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Recording Supervisor’s Racially Offensive Remarks Leads to Reduced Jury Verdict

Baiting your supervisor to make racially offensive comments while secretly recording the conversation might seem like a great way to score a big settlement out of your employer.  However, that strategy can prove to be something of a double-edged sword — at least  in the eyes of the United States District Court for the Southern District of New York.  Johnson v. STRIVE E. Harlem Emp’t Grp., No. 1:12-cv-04460 (S.D.N.Y. Jan. 2, 2014).

Rob Carmona—who is described as “a dark-skinned Puerto Rican male” —founded and serves as the president of STRIVE, a nonprofit organization that helps low-income individuals find and maintain gainful employment.  Brandi Johnson, an African-American woman, worked directly under Carmona and served as an Affiliate Services Coordinator.

Despite the noble nature of his organization, Carmona proved himself to be a nightmarish supervisor.  For example, when Johnson told Carmona about an incident in which a STRIVE employee was alleged to have sexually harassed a client, Carmona told her that the client was “ugly as shit” and “would have enjoyed it anyway.”  On another occasion, he allegedly told Carmona that “black women get in the way of themselves.”  However, what ultimately got Carmona in trouble was  a series of conversations that Johnson secretly recorded.  In one conversation, Johnson asked Carmona to explain a comment he had made about her and another co-worker the previous day that “You and your girl from TW is just alike.”  Carmona told Johnson that the women were “knuckleheads,” repeatedly called Johnson a “nigger,” and said that she and her co-worker “acted like niggers all the time.”  When Johnson responded that she was “really offended” by the comment, Carmona repeated it and expressed his opinion that “niggers let their feelings rule them.”  Less than a month after this conversation, Johnson’s attorney sent a draft complaint to STRIVE’s CEO, and within two months after that, Johnson was fired.

At Johnson’s jury trial, Carmona only dug himself deeper.  He asserted that he was using the n-word “out of love,” rather than in a derogatory sense, because (in his unfortunate words) “sometimes it’s good to know when to act like a nigger.”  Johnson prevailed on claims of gender and race discrimination and retaliation against both STRIVE and Carmona individually, and was awarded $250,000 in compensatory damages, which encompassed severe emotional distress, among other things.  (Johnson  also received a total of $30,000 in punitive damages.)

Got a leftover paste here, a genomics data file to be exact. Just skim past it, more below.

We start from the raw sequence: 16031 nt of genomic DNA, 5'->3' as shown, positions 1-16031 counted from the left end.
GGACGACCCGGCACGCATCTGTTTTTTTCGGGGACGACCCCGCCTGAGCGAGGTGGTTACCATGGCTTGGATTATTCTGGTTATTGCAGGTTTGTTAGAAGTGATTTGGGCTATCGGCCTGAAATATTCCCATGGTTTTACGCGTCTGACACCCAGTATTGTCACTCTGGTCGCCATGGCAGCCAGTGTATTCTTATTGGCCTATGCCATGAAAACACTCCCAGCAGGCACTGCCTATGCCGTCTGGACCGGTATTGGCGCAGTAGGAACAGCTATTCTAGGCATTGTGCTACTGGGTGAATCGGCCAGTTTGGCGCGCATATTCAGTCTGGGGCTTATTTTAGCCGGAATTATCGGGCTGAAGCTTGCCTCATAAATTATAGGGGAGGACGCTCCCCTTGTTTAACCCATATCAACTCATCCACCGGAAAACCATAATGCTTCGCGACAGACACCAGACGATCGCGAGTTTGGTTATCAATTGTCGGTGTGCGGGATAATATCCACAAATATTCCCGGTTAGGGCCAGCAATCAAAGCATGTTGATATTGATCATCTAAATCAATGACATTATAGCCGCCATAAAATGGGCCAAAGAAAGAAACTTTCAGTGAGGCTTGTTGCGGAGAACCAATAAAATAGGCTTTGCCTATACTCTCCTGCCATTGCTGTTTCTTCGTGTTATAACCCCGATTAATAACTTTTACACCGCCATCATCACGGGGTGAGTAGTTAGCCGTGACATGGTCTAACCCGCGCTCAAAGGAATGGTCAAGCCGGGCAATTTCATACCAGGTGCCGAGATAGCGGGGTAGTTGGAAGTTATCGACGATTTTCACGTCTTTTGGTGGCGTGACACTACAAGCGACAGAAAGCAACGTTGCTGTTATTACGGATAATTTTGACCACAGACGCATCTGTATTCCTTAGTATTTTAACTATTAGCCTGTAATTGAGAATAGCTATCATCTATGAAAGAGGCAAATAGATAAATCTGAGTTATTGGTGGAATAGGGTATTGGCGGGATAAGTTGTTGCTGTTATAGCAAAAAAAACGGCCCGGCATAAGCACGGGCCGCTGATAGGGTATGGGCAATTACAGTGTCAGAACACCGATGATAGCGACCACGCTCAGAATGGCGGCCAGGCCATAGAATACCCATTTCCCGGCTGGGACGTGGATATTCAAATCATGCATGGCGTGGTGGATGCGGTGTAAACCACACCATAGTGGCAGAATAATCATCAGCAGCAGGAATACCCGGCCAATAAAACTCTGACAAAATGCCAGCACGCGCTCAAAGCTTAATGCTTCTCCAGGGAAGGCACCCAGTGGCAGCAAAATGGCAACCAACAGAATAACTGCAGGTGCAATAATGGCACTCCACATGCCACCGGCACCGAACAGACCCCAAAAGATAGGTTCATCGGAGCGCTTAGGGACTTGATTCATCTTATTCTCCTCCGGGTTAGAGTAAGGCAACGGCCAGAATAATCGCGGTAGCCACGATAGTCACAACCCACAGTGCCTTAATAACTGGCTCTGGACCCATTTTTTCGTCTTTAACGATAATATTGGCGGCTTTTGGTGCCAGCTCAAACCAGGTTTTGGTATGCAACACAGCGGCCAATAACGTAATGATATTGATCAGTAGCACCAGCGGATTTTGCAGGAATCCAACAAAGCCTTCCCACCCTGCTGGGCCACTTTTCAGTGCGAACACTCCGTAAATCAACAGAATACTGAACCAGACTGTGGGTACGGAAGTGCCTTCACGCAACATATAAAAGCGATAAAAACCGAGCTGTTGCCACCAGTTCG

After STRIVE challenged the jury’s verdict, Judge Harold Baer, Jr. of the Southern District of New York slashed Johnson’s compensatory damage award by nearly 50%.   The court explained that “[Johnson]’s decision to record her interactions with Carmona . . . supports a reduced emotional distress award[,]” because she had taken it upon herself to initiate the graphic conversation that was played at trial.  Indeed, it was “[o]nly after [Johnson]’s prompting” that Carmona used the racial slurs.  Thus, the court concluded, “[Johnson]’s recordings, while surely helpful in proving her case, also demonstrate[d] a willingness to engage Carmona to document his animus.”  The circumstances therefore “clearly reveal[ed] Plaintiff’s efforts to invite a confrontation with Carmona” and supported only a reduced damage award.

It goes without saying that employers should, like Carmona’s organization, strive to avoid offensive comments in the workplace, particularly when it is easier now than ever for employees to record conversations.  The magnitude of the jury’s damage award further illustrates that the “n-word” is an abusive and terrible word in the workplace, regardless of the source.  What this case also suggests, however, is that plaintiffs who seek to lure supervisors into making such comments in order to bring a “smoking gun” with them into court may end up firing blanks when it comes to damages.

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